As befitting a former heavy metal singer, Coyne collects (or is given by adoring fans) bits and pieces of occult arcana. On a whim, he bids on a dead man's suit online that the seller promises is haunted.

And oh, it is. The seller, Jessica Price, is the sister of Coyne's former girlfriend, Florida (Anna). Anna committed suicide after Coyne sent her back to Florida, and Jessica blames Coyne. The dead man's suit comes infected with the ghost of Craddock McDermott, Anna's stepfather, a man uniquely suited to raising hell: he's a hypnotist, a Vietnam-era psyops, and his ghost has no problem offing Coyne in the here-and-now.

Soon Coyne and Georgia are on a road trip to Florida to try to get Jessica to take back Craddock's ghost - complicated by the fact that Craddock is trying very competently to kill them, and anyone who helps them will also become a target. Hill is especially skilled at conjuring up the sweaty, suspicious, and creepy denizens of the Florida panhandle. Coyne's return to Florida also dredges up a number of unpleasant memories - Coyne himself is from Florida, and his abusive father, now elderly, is slowly dying in Coyne's decrepit childhood home. To free themselves from Craddock, Coyne and Georgia need Anna's help - but Anna is dead, and Coyne isn't sure whether or not she's willing to listen to them.

There's nothing particularly surprising about Heart-Shaped Box, but Hill makes a rather classic ghost story fresh and frightening with his careful attention to detail and his fully fleshed-out characters. Horror stories have a tendency to ignore the people in favor of slopping on the gore, but Hill does just the opposite, making the reader invested in the survival of Coyne and Georgia, flawed and angry though they are. Coyne in particularly is a total juicebox, contemptuous, dismissive, and floundering in his retirement, but fighting Craddock (ironically!) brings him back to life.

And so, going backward in time brings us to Hill's first book, a collection of short stories titled 20th Century Ghosts. The stories in this collection encompass a pretty broad swathe of the horror/fantasy genre, with a little dip into sci-fi here and there.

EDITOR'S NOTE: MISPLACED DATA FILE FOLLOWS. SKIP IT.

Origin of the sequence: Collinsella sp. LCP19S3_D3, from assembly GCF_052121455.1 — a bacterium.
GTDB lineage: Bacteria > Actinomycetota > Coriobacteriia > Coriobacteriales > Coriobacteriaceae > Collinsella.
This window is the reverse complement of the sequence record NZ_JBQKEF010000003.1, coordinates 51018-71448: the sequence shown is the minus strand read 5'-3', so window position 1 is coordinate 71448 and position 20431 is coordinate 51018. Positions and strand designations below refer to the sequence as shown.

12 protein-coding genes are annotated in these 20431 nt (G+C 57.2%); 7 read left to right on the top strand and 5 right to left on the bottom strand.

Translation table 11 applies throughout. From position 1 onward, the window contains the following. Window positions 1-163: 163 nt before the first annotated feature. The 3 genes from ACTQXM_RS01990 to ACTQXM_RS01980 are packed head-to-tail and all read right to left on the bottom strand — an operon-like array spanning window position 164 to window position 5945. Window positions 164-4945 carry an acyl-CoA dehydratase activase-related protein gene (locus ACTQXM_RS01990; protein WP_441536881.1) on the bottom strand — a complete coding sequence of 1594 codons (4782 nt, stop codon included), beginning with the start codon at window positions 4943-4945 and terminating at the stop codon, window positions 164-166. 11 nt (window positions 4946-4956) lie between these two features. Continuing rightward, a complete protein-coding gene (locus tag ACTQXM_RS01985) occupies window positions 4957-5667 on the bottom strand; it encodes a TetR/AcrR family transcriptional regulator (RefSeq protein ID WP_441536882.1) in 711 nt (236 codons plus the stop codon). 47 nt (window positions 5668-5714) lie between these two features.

Ghosts opens with "Best New Horror," a meta-dip into a story about a story. A horror anthologist receives a secondhand short story and sets off in pursuit of the author, with grotesque results (probably my least favorite story, it reads rather like a screenplay for any of the innumerable variants of the "murderous hillbillies" film genre). Hill redeems it with "Pop Art," a little gem of a story about a very unusual genetic quirk. "You Will Hear The Locust Sing" is "Metamorphosis" by way of nuclear holocaust. "Abraham's Boys" puts a new spin on the Dracula oeuvre - what did happen to the Harkers after all that business with stakes and mallets was over? In "The Black Phone," an imprisoned boy gets help from his abductor's previous victims. An angry teenager stumbles across a murder scene in the woods in "In The Rundown," but it's more scary for what it leaves out. "My Father's Mask" is a bizarre little dreamscape that will leave you unsettled and disoriented. "The Cape" brings new meaning to the term "anti-hero."

"Voluntary Committal" is, in my humble opinion, the most disturbing of Ghosts stories. Middle-schooler Nelson's younger brother, diagnosed with juvenile schizophrenia, spends his spare time in the basement building fantastic structures out of cardboard boxes. Nelson befriends Eddie, a budding juvenile delinquent. When one of Eddie and Nelson's stunts goes wrong, Nelson's friendship with Eddie takes a toxic turn, so Nelson's brother makes Eddie go away. Permanently. There's no gore, no blood, and no murder, but "Voluntary Committal" is creepy to the bone.

So. Joe Hill. Will he be as prolific as his father (for whom he is, incidentally, a dead ringer)? I certainly hope so.